blood batteries

The Effects of Mining for Blood Batteries

Producing a battery is resource intensive and demand for metals like cobalt, copper and nickel is soaring, leading to their colloquial name “blood batteries”. To fill that demand, artisanal miners in the Congo are digging deep, working under terrible conditions and with death as a looming risk. What are stakeholders doing to prevent human rights violations in their supply chains?

A group of experts gathered last week at Lund University for Sustainability Week to discuss these so-called “blood batteries” and talk about the dark side of renewable energy. The workshop gave us four perspectives on blood batteries and how they are extracted in conflict zones like the Democratic Republic of Congo (DRC) and Myanmar.

Radu Mares, associate professor at RWI, opened the discussion, and the other panelists were:

The common thread amongst all the different presentations and speakers was that the supply chain in this industry is very extensive, complex and hard to trace since the materials can come from different parts of the world to build even a simple product like a computer mouse.

Mares introduced the topic by defining conflict minerals and talking about the policy and legal frameworks for combatting illegal mining in place in OECD countries, the EU and US. He also spoke about the measures the US and EU has taken to implement a responsible sourcing framework.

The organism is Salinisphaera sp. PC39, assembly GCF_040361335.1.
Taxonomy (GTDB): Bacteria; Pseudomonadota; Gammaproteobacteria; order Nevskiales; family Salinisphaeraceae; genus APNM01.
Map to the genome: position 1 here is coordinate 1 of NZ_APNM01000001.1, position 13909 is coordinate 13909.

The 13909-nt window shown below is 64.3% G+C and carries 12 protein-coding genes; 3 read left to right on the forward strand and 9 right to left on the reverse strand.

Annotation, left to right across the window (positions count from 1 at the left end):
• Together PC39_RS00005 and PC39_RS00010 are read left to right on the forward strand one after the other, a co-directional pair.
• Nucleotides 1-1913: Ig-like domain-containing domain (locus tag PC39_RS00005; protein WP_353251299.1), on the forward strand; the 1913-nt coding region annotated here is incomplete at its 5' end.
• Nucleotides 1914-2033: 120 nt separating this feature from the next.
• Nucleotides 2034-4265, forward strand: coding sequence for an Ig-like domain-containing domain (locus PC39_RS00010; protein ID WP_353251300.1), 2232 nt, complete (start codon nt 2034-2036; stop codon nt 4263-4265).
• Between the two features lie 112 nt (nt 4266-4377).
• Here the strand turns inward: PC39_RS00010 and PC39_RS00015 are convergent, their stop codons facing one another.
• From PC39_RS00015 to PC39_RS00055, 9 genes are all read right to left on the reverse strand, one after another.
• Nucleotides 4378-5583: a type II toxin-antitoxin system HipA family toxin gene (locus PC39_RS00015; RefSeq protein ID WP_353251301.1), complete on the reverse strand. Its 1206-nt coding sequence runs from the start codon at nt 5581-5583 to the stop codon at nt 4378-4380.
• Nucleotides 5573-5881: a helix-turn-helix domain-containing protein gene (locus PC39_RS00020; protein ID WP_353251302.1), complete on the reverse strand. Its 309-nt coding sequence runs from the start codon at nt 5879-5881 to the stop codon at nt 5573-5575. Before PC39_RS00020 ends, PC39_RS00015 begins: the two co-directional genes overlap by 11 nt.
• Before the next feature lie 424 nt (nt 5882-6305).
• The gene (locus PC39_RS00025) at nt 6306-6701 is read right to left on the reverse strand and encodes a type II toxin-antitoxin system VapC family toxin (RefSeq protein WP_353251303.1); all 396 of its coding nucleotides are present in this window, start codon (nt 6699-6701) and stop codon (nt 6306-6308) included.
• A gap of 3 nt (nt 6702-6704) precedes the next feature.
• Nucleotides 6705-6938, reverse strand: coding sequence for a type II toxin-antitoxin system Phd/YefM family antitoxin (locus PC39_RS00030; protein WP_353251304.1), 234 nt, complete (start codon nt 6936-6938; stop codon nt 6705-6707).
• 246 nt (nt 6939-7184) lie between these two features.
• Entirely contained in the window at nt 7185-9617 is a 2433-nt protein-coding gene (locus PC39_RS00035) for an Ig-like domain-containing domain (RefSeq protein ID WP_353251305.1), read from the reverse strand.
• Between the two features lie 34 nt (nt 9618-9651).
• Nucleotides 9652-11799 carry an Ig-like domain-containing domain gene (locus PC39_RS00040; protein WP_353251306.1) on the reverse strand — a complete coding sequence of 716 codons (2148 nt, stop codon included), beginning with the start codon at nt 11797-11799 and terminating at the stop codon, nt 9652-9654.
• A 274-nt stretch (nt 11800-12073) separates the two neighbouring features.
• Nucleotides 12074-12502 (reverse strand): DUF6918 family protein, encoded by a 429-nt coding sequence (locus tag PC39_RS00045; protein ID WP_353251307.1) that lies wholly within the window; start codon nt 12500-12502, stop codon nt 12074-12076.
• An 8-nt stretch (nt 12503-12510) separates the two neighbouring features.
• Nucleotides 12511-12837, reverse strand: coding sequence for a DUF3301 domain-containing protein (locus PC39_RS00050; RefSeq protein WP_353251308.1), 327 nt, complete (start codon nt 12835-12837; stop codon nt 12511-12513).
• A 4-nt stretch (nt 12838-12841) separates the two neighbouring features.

Jaekel argued that boycotting countries like the DRC won’t help their situation since Congolese workers are working on individual basis and are not employed by a particular company. He said workers at mining sites in the DRC and Myanmar face huge health and safety challenges since there is a lack of simple safety equipment, such as helmets. He said workers extracting these minerals are only able to work for ten years since their bodies break down at a young age. One worker was quoted to have said:

My pension is my children.

Citing data from the EU on 40,000 children working with cobalt extraction in the DRC, Jaekel said there are there are “very challenging and gross inhumane conditions” at these sites. He concluded this dark portrayal of the situation on a positive note by stating:

If you think it’s business as usual then you are mistaken.

The actors buying these services are now being pressured by NGOs and their customers to stop buying these cheap illegal services.

While Jaekel painted a bleak picture, Philip Peck gave a more positive image of the situation, arguing that risky countries attract risky businesses but that “good companies like fair rules and transparent countries”. He did identify one challenge, in “making dirty, homogenous mineral products traceable again with problematic supply chains.”

The last presenter, Albin Wilson mentioned how there are initiatives and products such as “fairphone” that have created the world’s first ethical, modular smartphone. That there is a possibility to make a product that is good and also has a fair supply chain.

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